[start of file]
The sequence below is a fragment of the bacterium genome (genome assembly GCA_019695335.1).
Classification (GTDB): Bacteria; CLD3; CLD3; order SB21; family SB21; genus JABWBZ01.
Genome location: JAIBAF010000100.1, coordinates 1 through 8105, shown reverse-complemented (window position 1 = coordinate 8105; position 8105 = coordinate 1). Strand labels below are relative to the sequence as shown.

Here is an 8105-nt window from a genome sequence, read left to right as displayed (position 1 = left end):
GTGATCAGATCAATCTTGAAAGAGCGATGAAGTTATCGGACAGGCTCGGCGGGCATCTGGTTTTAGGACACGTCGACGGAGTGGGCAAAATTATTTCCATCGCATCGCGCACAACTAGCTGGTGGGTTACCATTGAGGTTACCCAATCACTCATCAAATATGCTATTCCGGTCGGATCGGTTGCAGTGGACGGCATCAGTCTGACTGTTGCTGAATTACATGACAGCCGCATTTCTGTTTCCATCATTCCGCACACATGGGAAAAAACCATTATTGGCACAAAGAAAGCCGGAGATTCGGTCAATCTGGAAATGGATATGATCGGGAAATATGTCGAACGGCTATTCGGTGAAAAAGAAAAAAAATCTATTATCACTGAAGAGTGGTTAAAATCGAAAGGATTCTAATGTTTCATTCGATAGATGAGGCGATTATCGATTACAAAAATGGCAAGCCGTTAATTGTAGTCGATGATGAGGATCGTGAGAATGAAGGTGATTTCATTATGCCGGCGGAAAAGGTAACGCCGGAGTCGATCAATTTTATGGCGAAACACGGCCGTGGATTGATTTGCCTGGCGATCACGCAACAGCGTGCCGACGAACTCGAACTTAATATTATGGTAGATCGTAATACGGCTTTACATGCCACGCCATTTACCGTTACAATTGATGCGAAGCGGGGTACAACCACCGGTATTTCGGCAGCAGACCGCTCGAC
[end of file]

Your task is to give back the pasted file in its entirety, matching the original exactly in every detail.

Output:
The sequence below is a fragment of the bacterium genome (genome assembly GCA_019695335.1).
Classification (GTDB): Bacteria; CLD3; CLD3; order SB21; family SB21; genus JABWBZ01.
Genome location: JAIBAF010000100.1, coordinates 1 through 8105, shown reverse-complemented (window position 1 = coordinate 8105; position 8105 = coordinate 1). Strand labels below are relative to the sequence as shown.

Here is an 8105-nt window from a genome sequence, read left to right as displayed (position 1 = left end):
GTGATCAGATCAATCTTGAAAGAGCGATGAAGTTATCGGACAGGCTCGGCGGGCATCTGGTTTTAGGACACGTCGACGGAGTGGGCAAAATTATTTCCATCGCATCGCGCACAACTAGCTGGTGGGTTACCATTGAGGTTACCCAATCACTCATCAAATATGCTATTCCGGTCGGATCGGTTGCAGTGGACGGCATCAGTCTGACTGTTGCTGAATTACATGACAGCCGCATTTCTGTTTCCATCATTCCGCACACATGGGAAAAAACCATTATTGGCACAAAGAAAGCCGGAGATTCGGTCAATCTGGAAATGGATATGATCGGGAAATATGTCGAACGGCTATTCGGTGAAAAAGAAAAAAAATCTATTATCACTGAAGAGTGGTTAAAATCGAAAGGATTCTAATGTTTCATTCGATAGATGAGGCGATTATCGATTACAAAAATGGCAAGCCGTTAATTGTAGTCGATGATGAGGATCGTGAGAATGAAGGTGATTTCATTATGCCGGCGGAAAAGGTAACGCCGGAGTCGATCAATTTTATGGCGAAACACGGCCGTGGATTGATTTGCCTGGCGATCACGCAACAGCGTGCCGACGAACTCGAACTTAATATTATGGTAGATCGTAATACGGCTTTACATGCCACGCCATTTACCGTTACAATTGATGCGAAGCGGGGTACAACCACCGGTATTTCGGCAGCAGACCGCTCGAC